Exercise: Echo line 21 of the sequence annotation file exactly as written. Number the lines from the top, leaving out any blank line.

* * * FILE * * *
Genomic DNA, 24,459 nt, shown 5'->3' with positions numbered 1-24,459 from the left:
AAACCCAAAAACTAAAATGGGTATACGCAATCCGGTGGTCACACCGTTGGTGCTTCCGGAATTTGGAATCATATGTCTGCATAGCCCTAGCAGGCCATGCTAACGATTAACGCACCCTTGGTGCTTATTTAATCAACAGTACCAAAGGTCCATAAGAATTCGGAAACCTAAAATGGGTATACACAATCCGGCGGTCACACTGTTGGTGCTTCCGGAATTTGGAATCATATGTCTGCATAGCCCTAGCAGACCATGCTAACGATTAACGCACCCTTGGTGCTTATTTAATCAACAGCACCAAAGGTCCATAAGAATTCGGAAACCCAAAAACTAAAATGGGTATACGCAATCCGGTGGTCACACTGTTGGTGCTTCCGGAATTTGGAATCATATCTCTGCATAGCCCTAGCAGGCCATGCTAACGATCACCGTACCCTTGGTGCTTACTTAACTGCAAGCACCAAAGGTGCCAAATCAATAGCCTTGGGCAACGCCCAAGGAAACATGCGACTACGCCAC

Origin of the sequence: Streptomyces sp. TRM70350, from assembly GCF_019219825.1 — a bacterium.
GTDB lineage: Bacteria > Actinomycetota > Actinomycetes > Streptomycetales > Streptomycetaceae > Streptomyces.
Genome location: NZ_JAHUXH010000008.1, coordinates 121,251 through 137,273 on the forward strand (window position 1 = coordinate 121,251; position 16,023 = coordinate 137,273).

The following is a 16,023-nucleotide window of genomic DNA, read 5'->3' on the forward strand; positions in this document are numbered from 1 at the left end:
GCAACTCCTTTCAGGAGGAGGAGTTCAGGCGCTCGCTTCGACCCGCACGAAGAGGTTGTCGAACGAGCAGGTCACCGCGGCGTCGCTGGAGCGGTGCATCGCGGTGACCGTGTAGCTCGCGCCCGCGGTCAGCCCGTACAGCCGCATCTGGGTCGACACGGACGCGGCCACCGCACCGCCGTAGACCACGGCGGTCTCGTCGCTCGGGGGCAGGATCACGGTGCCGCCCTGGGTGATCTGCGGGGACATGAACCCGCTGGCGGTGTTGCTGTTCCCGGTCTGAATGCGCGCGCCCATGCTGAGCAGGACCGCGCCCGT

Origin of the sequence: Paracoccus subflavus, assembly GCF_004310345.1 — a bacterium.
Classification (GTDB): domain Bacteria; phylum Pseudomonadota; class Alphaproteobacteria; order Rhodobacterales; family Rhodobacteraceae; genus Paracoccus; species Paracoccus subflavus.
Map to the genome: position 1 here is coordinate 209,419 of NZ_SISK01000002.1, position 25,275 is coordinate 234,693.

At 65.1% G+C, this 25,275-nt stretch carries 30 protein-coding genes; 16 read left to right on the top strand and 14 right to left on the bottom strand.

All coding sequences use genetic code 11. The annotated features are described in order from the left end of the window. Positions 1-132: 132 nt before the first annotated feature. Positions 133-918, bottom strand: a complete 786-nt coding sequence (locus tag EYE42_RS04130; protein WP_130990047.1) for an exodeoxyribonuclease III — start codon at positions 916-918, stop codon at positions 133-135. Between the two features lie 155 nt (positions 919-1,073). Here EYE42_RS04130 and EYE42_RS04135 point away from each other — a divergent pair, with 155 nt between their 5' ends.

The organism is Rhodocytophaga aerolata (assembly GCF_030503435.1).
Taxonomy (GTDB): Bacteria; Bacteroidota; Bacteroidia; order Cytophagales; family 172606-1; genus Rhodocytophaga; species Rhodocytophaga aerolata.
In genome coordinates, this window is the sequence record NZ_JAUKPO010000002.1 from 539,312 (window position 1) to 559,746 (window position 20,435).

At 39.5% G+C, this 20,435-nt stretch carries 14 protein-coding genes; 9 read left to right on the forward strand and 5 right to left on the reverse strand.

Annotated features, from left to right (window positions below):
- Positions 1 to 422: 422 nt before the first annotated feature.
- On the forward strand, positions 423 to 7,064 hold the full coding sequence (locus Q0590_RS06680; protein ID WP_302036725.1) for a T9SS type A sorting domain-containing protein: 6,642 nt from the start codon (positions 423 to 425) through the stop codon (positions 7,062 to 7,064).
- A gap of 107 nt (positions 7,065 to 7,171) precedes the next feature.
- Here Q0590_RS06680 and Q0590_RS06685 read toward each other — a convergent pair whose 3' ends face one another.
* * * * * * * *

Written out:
- Here Q0590_RS06680 and Q0590_RS06685 read toward each other — a convergent pair whose 3' ends face one another.